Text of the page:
‘Here, with you’ Interview with Arin Yoon

Here, with you

‘Here, with you’ Interview with Arin Yoon

Here, with you

Arin Yoon’s artwork, Here, with you, is displayed at the River Market North Streetcar Stop. We interviewed her to learn more about her artistic process, her history with art, and her experience as a member of this community. Arin’s work will be featured at the Artwalk on September 13th.  

Is this piece part of something bigger?
I made this work during my time at the Tallgrass Artist Residency. The residency took place in Matfield Green, where the population is under a hundred people. Even so, it has a really robust artist community, including the Tallgrass Artist Residency, the Rural Arts Collective and Matfield Green Works. When you set foot there, you can feel the energy of the land. Much of the Midwest used to be tallgrass prairie, but now less than 4% remains.  

What’s your Kansas City story?
I immigrated here in the mid eighties. My dad was going to graduate school in Warrensburg, Missouri, and we had come to visit, but he didn’t want us to leave, so we ended up staying here. I am now a military spouse and my family has been stationed in Fort Leavenworth for almost five years, the longest we have been in the same place in a long time. There’s something about the Midwest that keeps pulling me back. We immigrated here and this is our second time being stationed here, so I really feel a connection to this land. When I pass by Warrensburg, Missouri and I see the signs for the town, something stirs in me, a pull to my past. When I immigrated here, it was really important for us to learn English and assimilate. This project is about reconnecting with this land and carving out space for myself, my children, and my memories through photography.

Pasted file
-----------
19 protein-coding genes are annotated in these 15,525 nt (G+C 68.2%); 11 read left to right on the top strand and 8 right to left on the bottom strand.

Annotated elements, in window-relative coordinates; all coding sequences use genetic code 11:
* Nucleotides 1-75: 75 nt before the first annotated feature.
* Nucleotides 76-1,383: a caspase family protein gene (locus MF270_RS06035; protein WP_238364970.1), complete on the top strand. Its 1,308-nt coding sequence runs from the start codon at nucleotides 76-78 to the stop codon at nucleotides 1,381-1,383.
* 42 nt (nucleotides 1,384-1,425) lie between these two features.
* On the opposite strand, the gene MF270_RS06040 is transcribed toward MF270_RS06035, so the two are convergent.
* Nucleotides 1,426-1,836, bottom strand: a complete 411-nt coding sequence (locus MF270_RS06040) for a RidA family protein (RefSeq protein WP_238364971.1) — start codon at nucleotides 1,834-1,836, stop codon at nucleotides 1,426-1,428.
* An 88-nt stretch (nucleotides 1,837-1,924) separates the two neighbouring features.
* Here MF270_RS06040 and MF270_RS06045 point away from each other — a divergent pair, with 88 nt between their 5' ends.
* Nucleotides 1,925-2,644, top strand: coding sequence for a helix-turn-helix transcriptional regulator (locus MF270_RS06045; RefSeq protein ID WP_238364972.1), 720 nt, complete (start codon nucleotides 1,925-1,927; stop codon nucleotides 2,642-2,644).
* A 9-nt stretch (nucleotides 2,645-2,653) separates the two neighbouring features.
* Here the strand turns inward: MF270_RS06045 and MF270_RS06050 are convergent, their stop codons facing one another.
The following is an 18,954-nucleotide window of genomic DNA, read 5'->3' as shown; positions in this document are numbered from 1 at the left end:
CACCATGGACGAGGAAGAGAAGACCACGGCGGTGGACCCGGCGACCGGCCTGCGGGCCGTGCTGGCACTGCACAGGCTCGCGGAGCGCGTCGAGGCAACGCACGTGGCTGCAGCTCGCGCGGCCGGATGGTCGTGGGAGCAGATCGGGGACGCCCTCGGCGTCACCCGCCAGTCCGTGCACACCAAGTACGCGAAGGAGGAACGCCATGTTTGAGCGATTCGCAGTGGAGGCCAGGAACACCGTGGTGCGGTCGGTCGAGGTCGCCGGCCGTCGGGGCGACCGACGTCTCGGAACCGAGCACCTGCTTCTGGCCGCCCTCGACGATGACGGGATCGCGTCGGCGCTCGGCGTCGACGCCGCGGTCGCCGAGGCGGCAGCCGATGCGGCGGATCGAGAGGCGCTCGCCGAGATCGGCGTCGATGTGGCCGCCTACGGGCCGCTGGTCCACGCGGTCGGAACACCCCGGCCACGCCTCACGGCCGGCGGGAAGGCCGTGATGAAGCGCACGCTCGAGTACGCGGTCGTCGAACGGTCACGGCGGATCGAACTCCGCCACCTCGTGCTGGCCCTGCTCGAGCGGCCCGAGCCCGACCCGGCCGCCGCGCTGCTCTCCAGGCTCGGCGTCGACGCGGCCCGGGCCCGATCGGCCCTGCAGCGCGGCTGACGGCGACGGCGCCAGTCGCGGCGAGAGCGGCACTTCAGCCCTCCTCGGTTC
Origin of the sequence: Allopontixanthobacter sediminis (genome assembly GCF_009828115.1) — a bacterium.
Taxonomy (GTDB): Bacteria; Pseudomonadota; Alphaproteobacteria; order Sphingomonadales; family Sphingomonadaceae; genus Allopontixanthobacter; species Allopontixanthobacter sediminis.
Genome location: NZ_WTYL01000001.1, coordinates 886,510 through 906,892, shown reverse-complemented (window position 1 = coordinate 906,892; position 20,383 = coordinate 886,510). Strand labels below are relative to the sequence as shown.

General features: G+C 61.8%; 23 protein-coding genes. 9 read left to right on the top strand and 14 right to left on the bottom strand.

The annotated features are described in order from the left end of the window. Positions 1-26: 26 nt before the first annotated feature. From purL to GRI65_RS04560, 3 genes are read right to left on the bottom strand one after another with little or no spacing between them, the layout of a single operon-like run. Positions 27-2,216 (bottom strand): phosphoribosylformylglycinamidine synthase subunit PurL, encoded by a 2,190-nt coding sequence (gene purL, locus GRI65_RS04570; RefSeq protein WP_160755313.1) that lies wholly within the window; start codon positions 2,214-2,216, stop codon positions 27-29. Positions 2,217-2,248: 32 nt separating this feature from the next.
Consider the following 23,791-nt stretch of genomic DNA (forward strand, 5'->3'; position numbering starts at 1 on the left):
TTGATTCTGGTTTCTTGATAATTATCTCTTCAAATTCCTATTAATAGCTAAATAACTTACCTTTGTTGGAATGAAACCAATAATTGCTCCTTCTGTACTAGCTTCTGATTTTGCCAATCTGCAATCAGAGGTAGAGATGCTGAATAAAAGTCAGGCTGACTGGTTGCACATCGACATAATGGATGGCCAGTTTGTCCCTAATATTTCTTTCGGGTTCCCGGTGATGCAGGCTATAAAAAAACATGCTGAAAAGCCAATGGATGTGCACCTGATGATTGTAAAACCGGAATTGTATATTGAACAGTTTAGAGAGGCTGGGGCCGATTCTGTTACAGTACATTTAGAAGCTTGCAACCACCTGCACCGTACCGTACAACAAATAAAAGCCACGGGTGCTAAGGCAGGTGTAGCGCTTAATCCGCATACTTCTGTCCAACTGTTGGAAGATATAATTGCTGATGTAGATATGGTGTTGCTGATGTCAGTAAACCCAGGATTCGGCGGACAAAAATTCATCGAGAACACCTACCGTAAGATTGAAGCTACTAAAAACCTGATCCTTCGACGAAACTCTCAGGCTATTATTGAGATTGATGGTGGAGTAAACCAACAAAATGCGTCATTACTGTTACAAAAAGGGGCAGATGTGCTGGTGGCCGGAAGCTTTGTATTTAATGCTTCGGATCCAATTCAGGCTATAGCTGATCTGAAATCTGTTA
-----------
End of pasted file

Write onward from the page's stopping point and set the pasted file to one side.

How did all this culminate in the piece for Art in the Loop?
In the Art in the Loop piece, my daughter and I are wearing hanboks, traditional Korean dresses. When we made this picture, my children were five and seven, the same ages as me and my brother when we immigrated here. That didn’t feel like a coincidence. I knew I wanted to bring these traditional Korean dresses, almost like an intervention on the land. When you think of the prairie, you think of cows and bison, farmland and farmers, settlers and of course the problematic mythology of cowboys and Native Americans. You don’t necessarily picture immigrants on this land. Historically, our contributions and experiences have been easily overlooked or erased. With this image, I’m inserting myself and my cultural history into the preconceived notions many Americans have of this landscape. This is my way of creating new memories with my children. The land also remembers.